This means that primes are always irreducible but not necessarily all irreducible elements are prime.
    Yes, because it can be shown that irreducible and prime are the same in the integers. The fact that unities like ##\pm 1## are ruled out is deliberately made. The purpose to do so is to formulate theorems in a reasonable way, since one can always add arbitrary many ones or evenly many minus ones to a factorization without changing the result. If unities (elements with a multiplicative inverse) were allowed, it would be harder to get to the core meaning of prime numbers or unnecessarily complicated to formulate results: "Let ##p## be a prime, but not a unity, then ..." would have been to added almost everywhere.
    Last edited: Apr 20, 2017 at 1:58 PM
  11. Apr 21, 2017 at 2:52 AM #10
    I am a bit confused ,i was trying to learn polynomial factorization . but before that , i thought i would refresh my arithmetic factorization skills . these things are confusing me a lot .

    Especially terms like , factors , prime factors ,factorize , factorization

    number factors.
    algebraic factors

    not sure which term belongs to which or what term should be used where ...

    If you write a polynomial as the product of two or more polynomials, you have factored the polynomial.


    Here is an example


    how do i factor a polynomial ?


    The steps involved ...


    anyway what my main aim is to learn about polynomial factorization itself , i hope that's what it is actually called ... :)
  12. Apr 21, 2017 at 10:05 AM #11


    Staff: Mentor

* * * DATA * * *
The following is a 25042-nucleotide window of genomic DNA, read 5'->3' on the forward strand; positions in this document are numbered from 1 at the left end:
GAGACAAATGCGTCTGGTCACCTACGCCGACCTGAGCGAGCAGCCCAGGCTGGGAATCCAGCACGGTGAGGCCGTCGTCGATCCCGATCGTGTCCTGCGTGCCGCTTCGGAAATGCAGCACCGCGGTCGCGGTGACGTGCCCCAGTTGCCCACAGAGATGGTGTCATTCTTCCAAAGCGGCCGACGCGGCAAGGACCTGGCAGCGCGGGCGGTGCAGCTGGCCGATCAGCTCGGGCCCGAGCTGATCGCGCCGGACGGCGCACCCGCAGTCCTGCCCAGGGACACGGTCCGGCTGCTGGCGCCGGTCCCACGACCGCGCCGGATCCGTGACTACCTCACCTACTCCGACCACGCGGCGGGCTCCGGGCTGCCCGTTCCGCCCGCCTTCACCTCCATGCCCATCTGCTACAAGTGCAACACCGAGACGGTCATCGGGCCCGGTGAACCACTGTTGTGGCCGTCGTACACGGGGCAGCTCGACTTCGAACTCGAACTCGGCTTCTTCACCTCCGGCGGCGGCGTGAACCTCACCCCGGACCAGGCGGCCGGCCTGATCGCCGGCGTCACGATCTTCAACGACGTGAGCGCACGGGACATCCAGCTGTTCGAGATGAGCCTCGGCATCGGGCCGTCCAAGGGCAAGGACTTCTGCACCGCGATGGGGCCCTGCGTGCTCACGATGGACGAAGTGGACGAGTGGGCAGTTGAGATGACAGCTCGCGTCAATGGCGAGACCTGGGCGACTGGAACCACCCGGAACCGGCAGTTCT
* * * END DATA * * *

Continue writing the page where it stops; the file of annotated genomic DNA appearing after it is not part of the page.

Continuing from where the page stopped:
factors -- expressions that can be multiplied to produce some given expression. For example, 4 and 9 are factors of 36, because 4 * 9 = 36. Also 2x and 5x are factors of 10x2, because (2x)(5x) = 10x2.
    prime factors - expressions that can't be further broken up into simpler factors. For example, the prime factors of 36 are 2, 2, 3, and 3, since 2 * 2 * 3 * 3 = 36. 4 and 9 are factors of 36, but they aren't prime factors. Both 2 and 3 are prime numbers (or primes). A number (integer) is prime if its only factors are 1 and the number itself.
    factorize (or factor) - (verb) to reduce an expression into a product (multiplication) of subexpressions. In the US we typically say "factor an expression" rather than "factorize an expression." This shorthand usage might be confusing to some, because "factor" can be used as both a noun (e.g., "7 is a factor of 49") and as a verb (e.g., "factor 15 into a product of prime numbers.").
    In your previous post you factored the trinomial ##6x^2 + 19x + 16## into a product of two binomial factors ##(2x + 3)(3x + 5)##.
    factorization - (noun) the action of reducing an expression into a product of its factors.
  13. Apr 21, 2017 at 11:06 AM #12
    Thanks a lot for explaining a lot of things Mark44 , it nice to most of the important points in one thread :)
  14. Apr 22, 2017 at 3:10 PM #13